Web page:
Sunday, November 19, 2023

Homily for the 33rd Sunday

In today’s parable one servant is entrusted with five talents, another two, and another one. In it we are confronted with the mystery of difference in the divine plan. Different ‘talents’ and different amounts of ‘talents’ are bestowed on different people. 

On one level we find natural differences. There are differences of age, physical abilities, differences in intellectual or moral aptitudes, differences in benefits according to the social setting in which one finds oneself, family, whether one lives in the city or country, differences in the distribution of wealth. 

The Catechism speaks of these differences in the article on Social Justice: “On coming into the world, it says, man is not equipped with everything he needs for developing his bodily and spiritual life. He needs others… These differences belong to God’s plan, who wills that each receive what he needs from other, and that those endowed with particular “talents” share the benefits with those who need them. These differences encourage and often oblige persons to practice generosity, kindness, and sharing of goods; they foster the mutual enrichment of cultures:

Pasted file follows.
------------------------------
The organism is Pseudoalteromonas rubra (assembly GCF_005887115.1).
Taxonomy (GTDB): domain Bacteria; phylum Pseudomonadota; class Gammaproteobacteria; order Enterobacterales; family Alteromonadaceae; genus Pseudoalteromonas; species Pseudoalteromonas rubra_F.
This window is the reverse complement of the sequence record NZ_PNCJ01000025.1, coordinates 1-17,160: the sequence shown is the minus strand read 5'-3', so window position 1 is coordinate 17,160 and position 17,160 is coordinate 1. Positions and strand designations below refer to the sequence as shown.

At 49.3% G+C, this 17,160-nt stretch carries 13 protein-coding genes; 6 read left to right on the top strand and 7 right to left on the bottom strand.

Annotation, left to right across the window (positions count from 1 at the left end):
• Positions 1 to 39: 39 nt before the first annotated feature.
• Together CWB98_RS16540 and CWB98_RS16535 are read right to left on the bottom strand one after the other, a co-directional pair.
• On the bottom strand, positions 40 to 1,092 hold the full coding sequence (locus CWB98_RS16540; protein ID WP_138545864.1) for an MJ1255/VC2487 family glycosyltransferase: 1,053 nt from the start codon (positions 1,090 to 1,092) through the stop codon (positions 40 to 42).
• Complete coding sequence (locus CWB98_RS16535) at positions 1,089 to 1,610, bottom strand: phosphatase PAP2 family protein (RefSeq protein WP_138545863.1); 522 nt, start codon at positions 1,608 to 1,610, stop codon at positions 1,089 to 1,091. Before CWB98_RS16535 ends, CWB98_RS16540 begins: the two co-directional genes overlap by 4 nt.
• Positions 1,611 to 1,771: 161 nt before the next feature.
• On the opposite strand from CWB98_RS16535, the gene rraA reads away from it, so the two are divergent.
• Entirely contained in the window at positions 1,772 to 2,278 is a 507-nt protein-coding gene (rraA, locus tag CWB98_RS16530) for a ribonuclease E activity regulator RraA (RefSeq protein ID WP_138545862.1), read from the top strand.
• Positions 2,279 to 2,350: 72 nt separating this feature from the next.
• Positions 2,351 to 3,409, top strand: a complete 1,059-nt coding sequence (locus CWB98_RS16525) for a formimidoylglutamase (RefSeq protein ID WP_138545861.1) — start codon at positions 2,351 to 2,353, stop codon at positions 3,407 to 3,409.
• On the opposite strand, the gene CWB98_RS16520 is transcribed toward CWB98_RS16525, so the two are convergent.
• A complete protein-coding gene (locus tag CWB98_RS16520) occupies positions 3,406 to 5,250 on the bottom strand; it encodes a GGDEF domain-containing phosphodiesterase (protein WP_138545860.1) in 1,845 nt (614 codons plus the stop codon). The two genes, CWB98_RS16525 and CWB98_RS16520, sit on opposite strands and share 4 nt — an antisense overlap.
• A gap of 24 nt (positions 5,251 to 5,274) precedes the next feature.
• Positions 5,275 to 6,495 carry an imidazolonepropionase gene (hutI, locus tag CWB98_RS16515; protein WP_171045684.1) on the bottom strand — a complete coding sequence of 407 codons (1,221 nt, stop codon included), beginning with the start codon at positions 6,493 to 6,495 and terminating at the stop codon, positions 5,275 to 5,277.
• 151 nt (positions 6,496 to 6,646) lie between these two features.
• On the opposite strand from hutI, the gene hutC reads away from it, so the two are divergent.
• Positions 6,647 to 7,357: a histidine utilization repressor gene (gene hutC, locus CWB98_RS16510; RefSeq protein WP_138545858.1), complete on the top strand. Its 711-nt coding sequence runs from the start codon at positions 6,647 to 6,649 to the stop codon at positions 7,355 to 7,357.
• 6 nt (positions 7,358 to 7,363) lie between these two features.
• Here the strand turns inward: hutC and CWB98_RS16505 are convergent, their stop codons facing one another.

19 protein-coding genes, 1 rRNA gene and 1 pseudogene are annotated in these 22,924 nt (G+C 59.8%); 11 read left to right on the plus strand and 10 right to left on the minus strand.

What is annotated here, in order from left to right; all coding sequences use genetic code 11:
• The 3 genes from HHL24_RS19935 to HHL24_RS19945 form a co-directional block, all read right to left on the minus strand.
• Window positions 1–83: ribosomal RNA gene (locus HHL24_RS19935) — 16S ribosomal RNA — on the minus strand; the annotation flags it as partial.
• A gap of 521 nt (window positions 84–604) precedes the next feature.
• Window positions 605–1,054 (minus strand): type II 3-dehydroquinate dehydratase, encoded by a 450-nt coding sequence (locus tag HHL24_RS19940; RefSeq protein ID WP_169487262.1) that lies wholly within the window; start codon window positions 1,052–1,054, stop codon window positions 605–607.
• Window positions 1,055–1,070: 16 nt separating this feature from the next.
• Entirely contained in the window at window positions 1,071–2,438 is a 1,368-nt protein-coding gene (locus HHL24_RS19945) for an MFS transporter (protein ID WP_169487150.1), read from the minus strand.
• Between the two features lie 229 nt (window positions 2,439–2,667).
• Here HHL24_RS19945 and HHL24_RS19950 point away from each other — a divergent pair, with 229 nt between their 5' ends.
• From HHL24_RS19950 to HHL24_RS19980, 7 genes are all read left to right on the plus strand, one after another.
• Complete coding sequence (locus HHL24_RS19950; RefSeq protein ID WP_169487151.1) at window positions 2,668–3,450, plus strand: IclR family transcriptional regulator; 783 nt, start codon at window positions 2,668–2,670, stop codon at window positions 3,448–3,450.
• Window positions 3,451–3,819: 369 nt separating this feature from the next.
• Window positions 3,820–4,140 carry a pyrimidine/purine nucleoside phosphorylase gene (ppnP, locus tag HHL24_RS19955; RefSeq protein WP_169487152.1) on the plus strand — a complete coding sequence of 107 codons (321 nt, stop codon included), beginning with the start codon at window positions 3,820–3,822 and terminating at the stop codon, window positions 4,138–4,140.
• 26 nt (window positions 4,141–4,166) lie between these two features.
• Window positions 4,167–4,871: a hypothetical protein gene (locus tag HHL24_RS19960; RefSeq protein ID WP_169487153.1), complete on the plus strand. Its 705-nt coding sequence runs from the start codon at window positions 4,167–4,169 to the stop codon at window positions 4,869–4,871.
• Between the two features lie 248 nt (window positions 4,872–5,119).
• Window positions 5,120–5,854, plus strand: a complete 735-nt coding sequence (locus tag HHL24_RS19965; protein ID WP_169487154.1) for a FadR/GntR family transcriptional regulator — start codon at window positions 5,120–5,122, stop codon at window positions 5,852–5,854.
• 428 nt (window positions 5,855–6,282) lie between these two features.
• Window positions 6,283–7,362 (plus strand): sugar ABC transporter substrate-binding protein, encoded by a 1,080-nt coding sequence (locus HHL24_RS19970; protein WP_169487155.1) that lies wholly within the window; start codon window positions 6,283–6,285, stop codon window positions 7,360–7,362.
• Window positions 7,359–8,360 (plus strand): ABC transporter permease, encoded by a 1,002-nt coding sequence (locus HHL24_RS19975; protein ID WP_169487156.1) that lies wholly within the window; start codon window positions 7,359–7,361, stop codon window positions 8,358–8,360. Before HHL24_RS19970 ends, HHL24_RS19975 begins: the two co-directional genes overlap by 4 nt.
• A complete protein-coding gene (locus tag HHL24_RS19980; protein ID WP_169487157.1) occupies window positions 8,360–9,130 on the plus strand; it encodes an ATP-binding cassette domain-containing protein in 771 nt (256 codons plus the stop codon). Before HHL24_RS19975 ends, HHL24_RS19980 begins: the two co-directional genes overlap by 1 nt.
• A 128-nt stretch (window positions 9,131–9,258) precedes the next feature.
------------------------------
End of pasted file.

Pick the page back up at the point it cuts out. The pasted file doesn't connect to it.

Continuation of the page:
There follows a nice quote from the Dialogues of Catherine of Siena, which includes differences in the more specifically divine gifts. Jesus explains to her:

I distribute the virtues quite diversely; I do not give all of them to each person, but some to one, some to others…I shall give principally charity to one; justice to another; humility to this one, a living faith to that one…And so I have given many gifts and graces, both spiritual and temporal, with such diversity that I have not given everything to one single person,  so that you may be constrained to practice charity toward one another…I have willed that one should need another and that all should be my ministers in distributing the graces and gifts they have received from me. St. Catherine of Siena, Dial. I,7.